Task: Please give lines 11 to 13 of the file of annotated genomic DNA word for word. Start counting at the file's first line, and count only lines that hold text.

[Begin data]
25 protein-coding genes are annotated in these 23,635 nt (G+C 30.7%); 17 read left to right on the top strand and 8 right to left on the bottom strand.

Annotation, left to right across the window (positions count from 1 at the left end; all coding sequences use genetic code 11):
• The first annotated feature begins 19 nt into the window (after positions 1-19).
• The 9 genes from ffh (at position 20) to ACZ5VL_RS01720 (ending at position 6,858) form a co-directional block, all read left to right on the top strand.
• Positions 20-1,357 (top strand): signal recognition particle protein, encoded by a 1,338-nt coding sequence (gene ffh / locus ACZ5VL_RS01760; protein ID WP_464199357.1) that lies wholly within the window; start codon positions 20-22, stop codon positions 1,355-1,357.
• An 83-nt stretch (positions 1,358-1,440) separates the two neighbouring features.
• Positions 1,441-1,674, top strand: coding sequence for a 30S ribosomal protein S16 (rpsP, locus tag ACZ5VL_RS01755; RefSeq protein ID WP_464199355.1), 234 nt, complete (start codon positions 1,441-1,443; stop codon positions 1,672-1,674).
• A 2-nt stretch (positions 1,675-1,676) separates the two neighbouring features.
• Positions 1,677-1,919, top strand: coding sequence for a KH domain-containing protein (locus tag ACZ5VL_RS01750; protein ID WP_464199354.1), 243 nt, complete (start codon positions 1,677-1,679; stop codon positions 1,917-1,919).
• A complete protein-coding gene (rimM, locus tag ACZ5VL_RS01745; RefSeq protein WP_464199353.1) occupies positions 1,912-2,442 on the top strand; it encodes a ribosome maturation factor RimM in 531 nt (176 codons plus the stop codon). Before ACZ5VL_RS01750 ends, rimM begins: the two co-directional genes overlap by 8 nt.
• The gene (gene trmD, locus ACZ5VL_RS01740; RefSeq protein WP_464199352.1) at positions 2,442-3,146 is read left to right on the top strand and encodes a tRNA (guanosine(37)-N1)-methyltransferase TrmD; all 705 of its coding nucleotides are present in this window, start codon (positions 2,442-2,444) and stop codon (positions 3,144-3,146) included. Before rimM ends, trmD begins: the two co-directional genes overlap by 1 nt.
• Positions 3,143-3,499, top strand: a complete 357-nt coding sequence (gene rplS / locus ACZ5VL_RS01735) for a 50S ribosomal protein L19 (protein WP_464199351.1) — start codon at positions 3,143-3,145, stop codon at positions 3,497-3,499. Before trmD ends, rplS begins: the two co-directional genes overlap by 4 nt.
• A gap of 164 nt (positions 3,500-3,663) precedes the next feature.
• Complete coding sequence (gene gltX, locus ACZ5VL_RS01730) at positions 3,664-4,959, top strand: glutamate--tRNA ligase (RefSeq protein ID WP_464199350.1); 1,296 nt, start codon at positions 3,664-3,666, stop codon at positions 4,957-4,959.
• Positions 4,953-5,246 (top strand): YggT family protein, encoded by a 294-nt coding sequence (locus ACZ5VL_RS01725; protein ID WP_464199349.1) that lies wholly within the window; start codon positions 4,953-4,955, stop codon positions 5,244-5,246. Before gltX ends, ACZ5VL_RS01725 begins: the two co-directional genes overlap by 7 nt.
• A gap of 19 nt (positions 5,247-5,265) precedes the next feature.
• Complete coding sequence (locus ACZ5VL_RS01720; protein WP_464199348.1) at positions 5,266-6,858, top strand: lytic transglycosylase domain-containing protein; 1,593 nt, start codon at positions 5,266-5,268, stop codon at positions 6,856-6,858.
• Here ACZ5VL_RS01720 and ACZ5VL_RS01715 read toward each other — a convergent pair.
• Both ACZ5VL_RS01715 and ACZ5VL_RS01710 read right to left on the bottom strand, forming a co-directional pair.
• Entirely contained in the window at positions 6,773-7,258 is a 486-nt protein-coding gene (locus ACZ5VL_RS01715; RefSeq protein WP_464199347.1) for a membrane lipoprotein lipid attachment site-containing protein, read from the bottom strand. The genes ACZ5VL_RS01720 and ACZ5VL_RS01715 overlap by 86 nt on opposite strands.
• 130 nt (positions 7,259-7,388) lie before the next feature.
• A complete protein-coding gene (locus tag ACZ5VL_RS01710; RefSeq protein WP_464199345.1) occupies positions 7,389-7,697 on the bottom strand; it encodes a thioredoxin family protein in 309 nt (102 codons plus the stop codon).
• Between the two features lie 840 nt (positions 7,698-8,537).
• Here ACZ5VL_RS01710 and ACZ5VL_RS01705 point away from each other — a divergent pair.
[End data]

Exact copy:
• The gene (gene trmD, locus ACZ5VL_RS01740; RefSeq protein WP_464199352.1) at positions 2,442-3,146 is read left to right on the top strand and encodes a tRNA (guanosine(37)-N1)-methyltransferase TrmD; all 705 of its coding nucleotides are present in this window, start codon (positions 2,442-2,444) and stop codon (positions 3,144-3,146) included. Before rimM ends, trmD begins: the two co-directional genes overlap by 1 nt.
• Positions 3,143-3,499, top strand: a complete 357-nt coding sequence (gene rplS / locus ACZ5VL_RS01735) for a 50S ribosomal protein L19 (protein WP_464199351.1) — start codon at positions 3,143-3,145, stop codon at positions 3,497-3,499. Before trmD ends, rplS begins: the two co-directional genes overlap by 4 nt.
• A gap of 164 nt (positions 3,500-3,663) precedes the next feature.